The Squeeze-Trim-Endplay: Hand
Less than two weeks after constructing this section of the website, this hand came up in actual play. I attended to it only because of the multiple squeeze possibilities; eventually I noticed that it could be played as a squeeze-trim-endplay. The hand:
You open 2 and rebid 2NT over your partner's 2 response. Your partner takes you to 3NT. The opening lead is a high spade.
With the spade lead, you have 11 tricks and are looking for a 12th. IMO, the best chance is the double finesse in hearts. Declarer went to the board on the second round of diamonds, took a losing heart finesse, and another spade came back. Declarer eschewed the second finesse in hearts for a squeeze. As you can see, there are multiple squeeze possibilities.
On the actual hand, both the K and Q of hearts were offside. There is nothing in the bidding to let you know that. But suppose you knew that. Imagine that Lefty overcalled 2H or opened 3H. How could you play the hand?
Answer: You run your diamonds, coming down to this in your hand:
If Lefty has saved only two hearts, the KQ, you duck a round of hearts (or play ace and out a heart) to win the rest of the tricks.
If Lefty has saved three hearts, then Lefty has at most 3 cards in the black suits. Hopefully Lefty has 2 or fewer spades and one or zero clubs, for then you cannot guess wrong. Otherwise, you have to guess which suit Lefty has an exit in and play off the winners in the other suit. If Lefty has three spades, the lead of the ace of clubs will squeeze out the nontrimmable spade; if Lefty has 2 clubs, the lead of the two top spades will squeeze out the nontrimmable club.
Then, when you are done squeezing and trimming the exit cards, you exit with a heart. Lefty wins and has to return a heart into your AJ.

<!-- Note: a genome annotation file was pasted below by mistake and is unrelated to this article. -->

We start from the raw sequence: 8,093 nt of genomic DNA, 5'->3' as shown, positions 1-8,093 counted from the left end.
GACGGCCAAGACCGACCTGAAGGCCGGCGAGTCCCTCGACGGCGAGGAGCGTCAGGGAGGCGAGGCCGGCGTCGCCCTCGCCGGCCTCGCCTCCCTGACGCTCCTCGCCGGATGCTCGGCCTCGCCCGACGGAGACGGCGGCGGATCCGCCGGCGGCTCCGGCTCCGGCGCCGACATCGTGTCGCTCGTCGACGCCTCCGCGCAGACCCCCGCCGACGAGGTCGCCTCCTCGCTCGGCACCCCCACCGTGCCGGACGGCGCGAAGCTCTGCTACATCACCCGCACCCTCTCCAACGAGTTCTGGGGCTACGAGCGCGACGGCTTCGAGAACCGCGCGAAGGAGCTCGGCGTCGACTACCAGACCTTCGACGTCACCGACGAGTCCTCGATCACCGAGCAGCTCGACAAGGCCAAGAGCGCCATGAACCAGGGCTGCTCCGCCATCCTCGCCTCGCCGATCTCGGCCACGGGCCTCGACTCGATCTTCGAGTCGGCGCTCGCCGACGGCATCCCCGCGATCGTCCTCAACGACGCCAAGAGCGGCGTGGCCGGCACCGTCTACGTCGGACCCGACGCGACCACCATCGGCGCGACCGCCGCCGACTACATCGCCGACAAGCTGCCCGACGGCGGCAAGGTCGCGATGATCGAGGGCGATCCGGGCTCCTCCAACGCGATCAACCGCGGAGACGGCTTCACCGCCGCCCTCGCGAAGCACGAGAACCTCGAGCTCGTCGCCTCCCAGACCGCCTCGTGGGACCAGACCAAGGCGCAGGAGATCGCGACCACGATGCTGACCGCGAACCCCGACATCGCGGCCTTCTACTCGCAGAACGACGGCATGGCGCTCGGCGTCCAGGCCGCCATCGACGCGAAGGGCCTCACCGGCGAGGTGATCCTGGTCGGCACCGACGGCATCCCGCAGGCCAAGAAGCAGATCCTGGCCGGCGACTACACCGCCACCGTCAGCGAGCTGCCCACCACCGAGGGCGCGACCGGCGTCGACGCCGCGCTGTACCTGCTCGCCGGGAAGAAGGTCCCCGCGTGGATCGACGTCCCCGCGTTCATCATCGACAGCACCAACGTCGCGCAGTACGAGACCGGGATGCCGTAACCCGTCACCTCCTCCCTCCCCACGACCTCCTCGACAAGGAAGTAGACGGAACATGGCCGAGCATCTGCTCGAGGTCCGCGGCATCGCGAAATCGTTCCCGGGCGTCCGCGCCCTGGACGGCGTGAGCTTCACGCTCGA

Of course, the problem with playing the hand this way is that you have to know that Lefty has both the K and Q of hearts. The problem is that you cannot trim both black suits and end up in dummy to lead a heart. If you could do that, you could make the hand with a squeeze-trim-endplay even if the hearts were split. Again, you run the diamonds, coming down to
Now what you do depends on how well you can read the situation. The double heart hook has a 75% chance of success, which goes down to 67% once it loses.
Playing the hand as a squeeze-trim-endplay has 100% success, but only if you read the situation correctly,. The problem, of course, is reading the situation correctly.
If Lefty comes down to Kx or Qx of hearts, then you can simple finesse hearts twice and make six. If Lefty comes down to KQ doubleton of hearts, you can play your ace, dropping the queen, then knock out the king and make six. You will almost certainly misguess this. If Lefty comes down to Kxx or Qxx of hearts, you can trim (or at least try to trim), then run an endplay. Of course, the double finesse would have worked in this situation too. The advantage to the squeeze-trim-endplay is that it also works when Lefty has KQx of hearts.